This is the dark underbelly of our movement, the shadow side of our own self-sabotage. To whatever extent our traumas are unaddressed, we are likely to be reactionary, volatile, or sometimes the opposites of passive and prevaricating. I used to be perplexed by the rise and fall of independent midwifery in Europe, confounded by the advent of the “medwife” (e.g., that brutal midwife mentioned in the London workshop), but now I see this as a larger struggle of our holistic paradigm versus the technocratic paradigm of medicine, with a misguided and ultimately unsuccessful attempt at compromise.

In case you are not familiar with these paradigms, the technocratic model is based on beliefs that the body is a machine, that disease comes from without, that standardized care is best because it minimizes the risk of the unexpected, and that practitioner knows best. It is a model based on control. The holistic model redefines the patient as client and decision-maker in the healthcare experience, the authority on her own health status, responsible for educating herself on her care options and carrying out daily self care, with health a manifestation of emotional, psychological, and physical factors. It is a model based on education and empowerment. There is yet another model that falls between the two—-the humanistic model, which would modify the tenets of the technocratic model by making practices more humane, by allowing a bit of extra time for care, by emphasizing bedside manner and concern for the patient’s feelings and needs. In practice, the humanistic model may be little more than a kinder, gentler technocracy, in that the practitioner gives care rather than empowering the patient to care for herself, and is thus still in charge.

Another way to frame these differences is provided by authors Belenky, Clinchy, Goldberger, and Tarule in their book, Women’s Ways of Knowing. In it, they define a “midwife approach” to teaching, in which:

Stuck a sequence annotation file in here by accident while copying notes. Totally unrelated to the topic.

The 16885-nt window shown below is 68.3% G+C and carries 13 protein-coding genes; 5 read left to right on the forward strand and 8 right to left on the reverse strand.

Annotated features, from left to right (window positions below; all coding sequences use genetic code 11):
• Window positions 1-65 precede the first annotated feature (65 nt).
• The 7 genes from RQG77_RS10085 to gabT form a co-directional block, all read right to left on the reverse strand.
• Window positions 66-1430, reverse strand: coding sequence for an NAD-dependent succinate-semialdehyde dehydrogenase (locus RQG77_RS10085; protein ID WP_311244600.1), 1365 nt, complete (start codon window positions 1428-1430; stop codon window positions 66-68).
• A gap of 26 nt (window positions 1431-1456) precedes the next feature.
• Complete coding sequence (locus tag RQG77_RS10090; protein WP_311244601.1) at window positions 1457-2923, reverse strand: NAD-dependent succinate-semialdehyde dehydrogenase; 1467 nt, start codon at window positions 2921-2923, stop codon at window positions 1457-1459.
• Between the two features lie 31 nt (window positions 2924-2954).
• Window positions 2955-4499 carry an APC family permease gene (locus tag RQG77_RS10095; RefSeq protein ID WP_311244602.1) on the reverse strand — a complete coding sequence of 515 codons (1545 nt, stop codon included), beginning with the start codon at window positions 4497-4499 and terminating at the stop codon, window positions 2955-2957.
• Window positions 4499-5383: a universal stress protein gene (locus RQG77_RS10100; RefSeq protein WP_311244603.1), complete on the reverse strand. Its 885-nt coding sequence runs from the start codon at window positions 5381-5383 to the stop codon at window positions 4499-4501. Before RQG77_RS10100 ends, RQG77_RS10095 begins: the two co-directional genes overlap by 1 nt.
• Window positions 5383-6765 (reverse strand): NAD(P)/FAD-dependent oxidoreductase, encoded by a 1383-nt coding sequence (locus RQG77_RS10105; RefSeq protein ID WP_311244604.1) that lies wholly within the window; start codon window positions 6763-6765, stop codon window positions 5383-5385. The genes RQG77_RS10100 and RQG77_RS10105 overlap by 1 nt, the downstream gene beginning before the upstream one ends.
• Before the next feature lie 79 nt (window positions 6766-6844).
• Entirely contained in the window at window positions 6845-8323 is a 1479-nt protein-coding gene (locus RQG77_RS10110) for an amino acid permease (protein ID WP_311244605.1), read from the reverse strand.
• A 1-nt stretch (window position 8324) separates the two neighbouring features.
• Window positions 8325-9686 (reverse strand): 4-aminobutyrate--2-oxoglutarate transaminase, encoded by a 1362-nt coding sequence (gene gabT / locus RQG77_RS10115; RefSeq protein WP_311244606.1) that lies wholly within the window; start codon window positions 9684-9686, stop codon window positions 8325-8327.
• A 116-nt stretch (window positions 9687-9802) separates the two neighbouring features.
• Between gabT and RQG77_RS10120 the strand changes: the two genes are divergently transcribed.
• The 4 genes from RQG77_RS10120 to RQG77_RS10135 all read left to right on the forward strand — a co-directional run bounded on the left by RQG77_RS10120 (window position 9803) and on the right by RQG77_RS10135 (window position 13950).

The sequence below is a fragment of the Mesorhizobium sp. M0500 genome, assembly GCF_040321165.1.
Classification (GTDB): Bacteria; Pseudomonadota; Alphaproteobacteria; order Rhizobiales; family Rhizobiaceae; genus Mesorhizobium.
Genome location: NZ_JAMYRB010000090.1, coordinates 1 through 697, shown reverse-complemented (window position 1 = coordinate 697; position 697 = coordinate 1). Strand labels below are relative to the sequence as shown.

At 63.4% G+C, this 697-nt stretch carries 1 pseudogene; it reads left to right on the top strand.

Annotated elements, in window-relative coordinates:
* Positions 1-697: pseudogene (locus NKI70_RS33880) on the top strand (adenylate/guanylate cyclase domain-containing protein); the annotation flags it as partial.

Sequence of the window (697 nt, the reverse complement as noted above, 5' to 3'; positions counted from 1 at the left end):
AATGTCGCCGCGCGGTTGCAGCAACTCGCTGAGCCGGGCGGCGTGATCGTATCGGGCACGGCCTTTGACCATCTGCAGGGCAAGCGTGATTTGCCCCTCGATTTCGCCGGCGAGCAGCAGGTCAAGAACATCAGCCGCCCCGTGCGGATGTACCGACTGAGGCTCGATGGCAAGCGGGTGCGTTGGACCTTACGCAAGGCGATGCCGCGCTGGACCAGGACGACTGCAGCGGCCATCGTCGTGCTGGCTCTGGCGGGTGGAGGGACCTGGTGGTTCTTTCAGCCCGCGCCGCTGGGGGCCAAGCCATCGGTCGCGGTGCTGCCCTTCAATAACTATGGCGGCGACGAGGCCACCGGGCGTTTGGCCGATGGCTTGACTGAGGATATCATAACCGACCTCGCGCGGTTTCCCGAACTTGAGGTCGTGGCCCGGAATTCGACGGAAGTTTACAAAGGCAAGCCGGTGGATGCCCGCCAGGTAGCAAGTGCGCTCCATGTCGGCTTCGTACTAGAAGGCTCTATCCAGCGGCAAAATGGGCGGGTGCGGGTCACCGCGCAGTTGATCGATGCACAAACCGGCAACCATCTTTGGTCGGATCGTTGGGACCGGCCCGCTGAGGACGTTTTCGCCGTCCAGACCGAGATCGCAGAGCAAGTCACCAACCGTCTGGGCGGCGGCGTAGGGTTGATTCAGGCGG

“Midwife teachers assist in the emergence of consciousness. They encourage students to speak in their own active voices. The midwife teacher’s first concern is to preserve the student’s fragile, unborn thoughts, to see that they are born with their truths intact, that these truths do not turn into acceptable lies.”[1]

In contrast, the “banker approach” to teaching, as defined by Paolo Freire, describes the teacher’s role as that of filling students with deposits of information that the teacher considers important. Students are not called upon to know but to memorize information, often without context. The teacher composes her/his thoughts in private; students are not allowed to see the process of gestation. The student can risk criticizing the teacher, but the teacher takes few, if any risks, as her/his position is already decided. “Banking-teaching anesthetizes,” says Freire, “It attempts to maintain the submersion of consciousness.”[2]

Sadly, a number of midwifery education programs employ the banker approach more than the midwifery approach, using teaching methods that are technocratic (or humanistic at best). Programs that are truly holistic in content and approach are rare. In moderating countless education roundtables for Midwifery Today in both the U.S. and Europe, student participants have made clear their frustration with education that discounts their knowledge and instincts, forcing them to ignore their physical and emotional well-being in order to complete their training. They end up feeling not only powerless but also unprepared to practice autonomously.

So what is a student to do? Best to investigate programs thoroughly before making a decision. Take a look at the curriculum—-not only content but design. Are there learning activities that promote self-knowledge, personal growth, and critical thinking—-not just at the end of the course (when banker-style programs have their “integration”), but from day one? Is student feedback actively encouraged from beginning to end? I had an interesting conversation with a graduate of a school that offered a weekly support group for students, and I immediately wondered, support for what? As she shared her experience of instructors that were domineering and dismissive, it became clear that the group was more for damage control than for cultivating student growth and transformation.